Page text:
You're probably wondering where the running plan for beginners is hiding? We're getting there. It's a process. Trust me.

Eating a healthy, balanced diet will give your body the fuel it needs to adjust to the physical demands of regular exercise. Try to eat stuff that's locally grown, isn't overly processed, and was available to people living in the 1800s. Keep it simple. Ask yourself if what you are about to eat will help, or hinder, your efforts to become a better version of you.

Sleep is the very best way to recover. Try to get at least seven hours of sleep each night. Enough said.

A Running Plan for Beginners

Now that you're eating well, sleeping more, and have walked regularly for a few weeks, you're ready to begin your running program. Wahoo! I'll present this program in stages, not weeks. Everybody progresses at their own rate. In fact, you may be content to stay at a certain stage indefinitely. You're the boss.

Note: Each stage has a daily rotation. For example, Stage 1, Day 1 could be a Monday, Thursday, Sunday, Wednesday, Saturday, Tuesday...

Stage 1

Day 1: After walking for 10 minutes, test yourself with a short, slow run. You'll know what's comfortable for you. I would recommend no more than 1/2 a mile to a mile that first time out. Don't worry about going fast. Complete your activity by walking for another 10 minutes.

Day 2: Go for your regular 30-45 minute walk.

Day 3: Rest, enjoy some other physical activity, or go for a walk. It's entirely up to you.

Repeat three-day schedule until you can comfortably run for 1 mile at a time on Day 1.

Stage 2

Day 1: After walking for 10 minutes, run 1-2 miles at a comfortable pace. You'll know what's comfortable for you. I would recommend no more than 2 miles. Don't worry about going fast. Complete your activity by walking for another 10 minutes.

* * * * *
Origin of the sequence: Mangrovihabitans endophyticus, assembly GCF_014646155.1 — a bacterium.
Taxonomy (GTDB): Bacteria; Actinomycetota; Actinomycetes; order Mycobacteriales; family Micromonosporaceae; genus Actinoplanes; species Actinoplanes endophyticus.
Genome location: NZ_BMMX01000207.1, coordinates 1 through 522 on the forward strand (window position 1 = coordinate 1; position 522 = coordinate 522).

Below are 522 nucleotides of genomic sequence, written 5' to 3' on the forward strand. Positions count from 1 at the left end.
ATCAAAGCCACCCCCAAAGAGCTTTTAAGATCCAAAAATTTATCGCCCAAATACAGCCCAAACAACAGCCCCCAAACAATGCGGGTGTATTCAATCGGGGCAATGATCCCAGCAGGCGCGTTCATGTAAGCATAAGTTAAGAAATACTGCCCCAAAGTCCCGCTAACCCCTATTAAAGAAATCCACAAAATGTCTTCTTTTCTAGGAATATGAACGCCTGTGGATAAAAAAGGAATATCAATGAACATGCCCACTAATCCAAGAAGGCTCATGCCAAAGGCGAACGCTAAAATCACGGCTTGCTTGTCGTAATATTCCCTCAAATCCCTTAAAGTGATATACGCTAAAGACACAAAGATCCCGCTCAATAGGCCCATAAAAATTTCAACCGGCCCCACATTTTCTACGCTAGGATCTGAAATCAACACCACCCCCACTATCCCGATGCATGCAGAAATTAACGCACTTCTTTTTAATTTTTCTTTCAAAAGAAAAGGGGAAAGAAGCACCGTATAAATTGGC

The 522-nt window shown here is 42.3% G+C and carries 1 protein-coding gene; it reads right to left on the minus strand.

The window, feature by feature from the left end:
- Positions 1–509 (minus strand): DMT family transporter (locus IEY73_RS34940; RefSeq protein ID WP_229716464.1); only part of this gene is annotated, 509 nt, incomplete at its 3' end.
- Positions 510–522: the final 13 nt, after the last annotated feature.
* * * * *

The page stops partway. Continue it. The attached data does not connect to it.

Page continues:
Day 2: Go for your regular 30-45 minute walk.

Day 3: After walking for 10 minutes, run 1-2 miles at a comfortable pace. You'll know what's comfortable for you. I would recommend no more than 2 miles. Don't worry about going fast. Complete your activity by walking for another 10 minutes.

Day 4: Rest, enjoy some other physical activity, or go for a walk. It's entirely up to you.

Repeat four-day schedule until you can comfortably run for 2 miles at a time on Day 1 and 3.

Stage 3

Day 1: After walking for 10 minutes, run 2-3 miles at a comfortable pace. You'll know what's comfortable for you. I would recommend no more than 3 miles. Don't worry about going fast. Complete your activity by walking for another 10 minutes.

Day 2: Go for your regular 30-45 minute walk.

Day 3: After walking for 10 minutes, run 2-3 miles at a comfortable pace. You'll know what's comfortable for you. I would recommend no more than 3 miles. Don't worry about going fast. Complete your activity by walking for another 10 minutes.

Day 4: Rest, enjoy some other physical activity, or go for a walk. It's entirely up to you.

Repeat four-day schedule. When you can comfortably run for 3 miles at a time on Day 1 and 3, you're ready to run a 5k race!

Run smart, stay safe, and have fun!